(AsiaNews – Beirut) – Milan, a three-year old girl from a Sunni family in Syria, was healed thanks to the intervention of St. Charbel, the Lebanese hermit saint, canonized in 1977 by Pope Paul VI. The family is a family of refugees from Damascus, who arrived in Lebanon after the civil war that has been destroying the country more than four years.

The girl had a tumor and during treatment was also attacked by a very serious virus. Her mother’s  prayer to St. Charbel healed her daughter and now little Milan, seems to have a very special relationship with “Father Charbel.”

The episode occurred two months ago and is documented by the reports of OTV (Orange TV), in Arabic.  Below we publish the literal translation.

Some Christian devotions have spread in many parts of the Muslim world (such as devotion to Mary, Our Lady, and the desire to be freed from the devil.

Click here to see AsiaNews and the video that tells Milan’s story (Translation of Arabic is below):

Speaker: Emigrated from Damascus to Ta’albeya, having fled the terror of Daesh [Arabic acronym for the Islamic State-ed], in search of peace and security she was gripped by a tumor just as she was blowing out the candles of her second year of life:

– (Mother) “Her type of cancer is very difficult, because her tumor, disappears and reappears regularly and each time it returns, it grows stronger threatening to take her away from us. This is due to the fact that following the transplant she was hit by a virus called CNP, a highly dangerous virus, as deadly as her illness. She took really powerful drugs but the disease didn’t go away. Indeed, over time, it worsened dramatically. So, we kind of reached a decision for her own peace of mind to take her out of hospital, placing ourselves in God’s hands, waiting to see what would happen”.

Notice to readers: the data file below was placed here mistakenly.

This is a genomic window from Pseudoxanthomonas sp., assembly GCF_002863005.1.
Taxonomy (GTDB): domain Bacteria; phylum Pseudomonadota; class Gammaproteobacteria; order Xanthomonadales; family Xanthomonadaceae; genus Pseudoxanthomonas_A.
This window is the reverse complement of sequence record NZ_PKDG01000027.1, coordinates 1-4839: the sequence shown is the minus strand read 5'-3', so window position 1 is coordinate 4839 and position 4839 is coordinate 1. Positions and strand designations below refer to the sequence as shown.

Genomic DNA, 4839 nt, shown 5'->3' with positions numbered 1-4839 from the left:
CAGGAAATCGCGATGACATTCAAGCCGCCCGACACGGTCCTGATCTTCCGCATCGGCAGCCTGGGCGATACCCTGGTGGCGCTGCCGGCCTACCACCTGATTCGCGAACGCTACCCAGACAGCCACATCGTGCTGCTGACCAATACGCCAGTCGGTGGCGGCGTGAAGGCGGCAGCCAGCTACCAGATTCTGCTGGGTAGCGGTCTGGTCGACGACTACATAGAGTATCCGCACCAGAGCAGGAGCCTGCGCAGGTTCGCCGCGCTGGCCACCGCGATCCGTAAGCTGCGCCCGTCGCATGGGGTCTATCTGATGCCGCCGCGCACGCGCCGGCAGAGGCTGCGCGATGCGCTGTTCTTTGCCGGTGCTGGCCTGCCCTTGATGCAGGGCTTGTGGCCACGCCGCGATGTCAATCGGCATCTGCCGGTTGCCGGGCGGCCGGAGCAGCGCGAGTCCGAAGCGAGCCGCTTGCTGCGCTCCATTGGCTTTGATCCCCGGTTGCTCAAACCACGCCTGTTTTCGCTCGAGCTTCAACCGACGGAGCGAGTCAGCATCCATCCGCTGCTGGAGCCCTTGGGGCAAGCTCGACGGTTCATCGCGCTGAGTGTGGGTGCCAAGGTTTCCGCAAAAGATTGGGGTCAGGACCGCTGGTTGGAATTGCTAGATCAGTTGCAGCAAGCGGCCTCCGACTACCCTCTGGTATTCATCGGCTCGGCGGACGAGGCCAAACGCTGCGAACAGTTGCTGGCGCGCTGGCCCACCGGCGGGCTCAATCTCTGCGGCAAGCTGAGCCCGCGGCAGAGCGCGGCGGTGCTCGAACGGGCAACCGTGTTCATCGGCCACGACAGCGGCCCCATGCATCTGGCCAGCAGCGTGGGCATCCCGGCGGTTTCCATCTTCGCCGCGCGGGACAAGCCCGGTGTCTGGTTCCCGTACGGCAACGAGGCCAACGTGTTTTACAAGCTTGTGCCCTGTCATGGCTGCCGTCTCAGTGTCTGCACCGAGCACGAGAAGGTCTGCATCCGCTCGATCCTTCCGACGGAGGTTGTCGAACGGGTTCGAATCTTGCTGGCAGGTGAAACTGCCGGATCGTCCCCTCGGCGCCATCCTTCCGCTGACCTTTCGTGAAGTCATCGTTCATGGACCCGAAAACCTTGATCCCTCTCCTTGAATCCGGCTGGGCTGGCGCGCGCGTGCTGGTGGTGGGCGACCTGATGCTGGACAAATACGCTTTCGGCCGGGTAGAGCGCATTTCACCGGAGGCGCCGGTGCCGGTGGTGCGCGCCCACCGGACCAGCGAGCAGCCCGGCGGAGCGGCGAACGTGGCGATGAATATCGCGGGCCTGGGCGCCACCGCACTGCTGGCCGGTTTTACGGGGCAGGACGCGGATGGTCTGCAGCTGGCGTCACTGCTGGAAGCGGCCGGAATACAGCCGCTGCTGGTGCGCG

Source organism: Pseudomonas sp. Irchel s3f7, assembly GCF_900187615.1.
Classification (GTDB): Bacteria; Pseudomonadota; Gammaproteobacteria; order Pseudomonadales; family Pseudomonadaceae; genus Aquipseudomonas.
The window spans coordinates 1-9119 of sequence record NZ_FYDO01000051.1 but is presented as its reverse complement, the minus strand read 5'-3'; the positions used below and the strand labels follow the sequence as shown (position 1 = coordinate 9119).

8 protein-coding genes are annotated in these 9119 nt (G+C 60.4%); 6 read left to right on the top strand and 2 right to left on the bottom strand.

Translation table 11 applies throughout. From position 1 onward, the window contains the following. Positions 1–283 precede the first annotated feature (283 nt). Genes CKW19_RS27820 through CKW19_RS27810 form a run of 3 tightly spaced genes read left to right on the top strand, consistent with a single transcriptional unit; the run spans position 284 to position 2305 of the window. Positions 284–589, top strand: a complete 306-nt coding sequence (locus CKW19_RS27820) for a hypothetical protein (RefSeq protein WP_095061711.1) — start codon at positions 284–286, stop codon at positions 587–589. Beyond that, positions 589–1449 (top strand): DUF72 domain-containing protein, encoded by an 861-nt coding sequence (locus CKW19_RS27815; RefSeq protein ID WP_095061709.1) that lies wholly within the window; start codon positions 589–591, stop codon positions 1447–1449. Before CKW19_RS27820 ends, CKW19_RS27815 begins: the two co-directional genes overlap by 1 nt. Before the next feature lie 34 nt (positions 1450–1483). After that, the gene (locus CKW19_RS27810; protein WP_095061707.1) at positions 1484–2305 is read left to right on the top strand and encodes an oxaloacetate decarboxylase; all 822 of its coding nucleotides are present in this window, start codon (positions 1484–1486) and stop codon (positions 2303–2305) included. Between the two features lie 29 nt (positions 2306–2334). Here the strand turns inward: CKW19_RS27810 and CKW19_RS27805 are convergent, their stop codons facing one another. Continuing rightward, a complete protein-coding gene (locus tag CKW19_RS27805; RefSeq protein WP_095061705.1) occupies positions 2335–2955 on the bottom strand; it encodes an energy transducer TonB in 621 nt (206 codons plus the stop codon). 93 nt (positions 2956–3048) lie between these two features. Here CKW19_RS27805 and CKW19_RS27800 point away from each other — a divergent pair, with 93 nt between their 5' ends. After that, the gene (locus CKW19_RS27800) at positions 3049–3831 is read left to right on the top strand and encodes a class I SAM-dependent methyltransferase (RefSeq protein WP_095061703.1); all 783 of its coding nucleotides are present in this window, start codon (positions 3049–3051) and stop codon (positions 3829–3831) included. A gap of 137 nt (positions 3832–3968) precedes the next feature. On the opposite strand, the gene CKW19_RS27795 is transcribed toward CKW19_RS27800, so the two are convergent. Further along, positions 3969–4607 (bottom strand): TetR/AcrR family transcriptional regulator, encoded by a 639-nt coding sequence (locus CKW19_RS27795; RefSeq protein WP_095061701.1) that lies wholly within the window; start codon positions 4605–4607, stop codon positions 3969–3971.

(Soundtrack: The song of Majida El Rumi dedicated to St Charbel: “He drowned in his own pain, light oil lamps“)

Speaker: A lengthy Golgotha ​​for little Milan who suffered so much pain, but the faith of her mother saved her.

(Soundtrack: The song of Majida El Rumi dedicated to St Charbel: “O Charbel Charbel help us oh help us, O Charbel protect us, O Charbel protect all of us”